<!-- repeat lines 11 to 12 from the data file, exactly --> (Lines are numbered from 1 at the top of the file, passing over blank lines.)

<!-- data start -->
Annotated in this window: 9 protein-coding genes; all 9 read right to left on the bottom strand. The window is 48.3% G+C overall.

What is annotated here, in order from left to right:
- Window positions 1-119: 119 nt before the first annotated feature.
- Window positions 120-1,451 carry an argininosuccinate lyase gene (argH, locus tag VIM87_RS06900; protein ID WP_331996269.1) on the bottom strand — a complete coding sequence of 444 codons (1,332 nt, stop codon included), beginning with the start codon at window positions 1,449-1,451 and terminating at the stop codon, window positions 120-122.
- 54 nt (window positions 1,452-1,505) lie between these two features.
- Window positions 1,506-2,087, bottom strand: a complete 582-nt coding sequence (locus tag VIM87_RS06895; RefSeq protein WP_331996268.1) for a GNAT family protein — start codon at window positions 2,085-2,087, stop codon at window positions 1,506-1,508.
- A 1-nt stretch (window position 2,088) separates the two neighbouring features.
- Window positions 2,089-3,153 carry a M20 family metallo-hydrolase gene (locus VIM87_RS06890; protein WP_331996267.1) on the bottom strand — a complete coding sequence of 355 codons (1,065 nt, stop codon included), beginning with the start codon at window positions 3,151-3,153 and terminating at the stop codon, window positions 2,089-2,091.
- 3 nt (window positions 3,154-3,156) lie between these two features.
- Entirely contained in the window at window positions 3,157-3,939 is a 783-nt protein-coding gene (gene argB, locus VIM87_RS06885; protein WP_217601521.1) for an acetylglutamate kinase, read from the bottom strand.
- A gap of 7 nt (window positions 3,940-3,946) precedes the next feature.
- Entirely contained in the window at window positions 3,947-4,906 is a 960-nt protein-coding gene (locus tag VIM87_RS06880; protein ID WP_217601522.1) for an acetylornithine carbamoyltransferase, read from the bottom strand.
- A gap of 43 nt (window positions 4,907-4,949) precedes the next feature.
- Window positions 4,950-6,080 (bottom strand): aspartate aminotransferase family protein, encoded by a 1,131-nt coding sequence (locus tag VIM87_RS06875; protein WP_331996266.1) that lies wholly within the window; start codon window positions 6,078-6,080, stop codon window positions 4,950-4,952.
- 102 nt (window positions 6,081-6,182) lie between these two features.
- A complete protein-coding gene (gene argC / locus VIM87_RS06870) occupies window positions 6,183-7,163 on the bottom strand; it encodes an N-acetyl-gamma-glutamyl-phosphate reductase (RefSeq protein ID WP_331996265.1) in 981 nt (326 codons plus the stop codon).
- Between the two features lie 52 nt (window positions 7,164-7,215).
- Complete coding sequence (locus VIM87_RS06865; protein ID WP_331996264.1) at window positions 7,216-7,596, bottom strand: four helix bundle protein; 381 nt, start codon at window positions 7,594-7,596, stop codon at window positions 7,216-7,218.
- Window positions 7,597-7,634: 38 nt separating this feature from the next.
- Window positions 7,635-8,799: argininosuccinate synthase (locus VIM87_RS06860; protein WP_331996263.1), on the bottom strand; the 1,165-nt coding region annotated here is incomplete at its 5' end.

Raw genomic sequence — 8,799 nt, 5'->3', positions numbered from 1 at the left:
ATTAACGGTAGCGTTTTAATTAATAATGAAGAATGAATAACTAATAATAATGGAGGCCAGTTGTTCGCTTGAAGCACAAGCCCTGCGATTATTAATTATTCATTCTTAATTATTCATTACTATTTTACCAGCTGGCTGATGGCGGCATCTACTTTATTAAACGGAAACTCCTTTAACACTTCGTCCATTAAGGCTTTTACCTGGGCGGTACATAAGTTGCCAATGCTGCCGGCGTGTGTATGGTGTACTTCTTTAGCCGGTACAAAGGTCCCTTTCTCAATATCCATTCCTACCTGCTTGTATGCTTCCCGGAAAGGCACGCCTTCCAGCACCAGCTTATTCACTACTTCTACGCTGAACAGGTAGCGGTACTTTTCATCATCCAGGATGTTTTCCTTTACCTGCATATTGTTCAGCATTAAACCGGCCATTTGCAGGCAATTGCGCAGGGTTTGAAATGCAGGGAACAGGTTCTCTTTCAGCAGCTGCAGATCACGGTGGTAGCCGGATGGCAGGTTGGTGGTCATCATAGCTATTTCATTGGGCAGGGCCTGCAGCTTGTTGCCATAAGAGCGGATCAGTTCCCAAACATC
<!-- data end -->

- A gap of 7 nt (window positions 3,940-3,946) precedes the next feature.
- Entirely contained in the window at window positions 3,947-4,906 is a 960-nt protein-coding gene (locus tag VIM87_RS06880; protein ID WP_217601522.1) for an acetylornithine carbamoyltransferase, read from the bottom strand.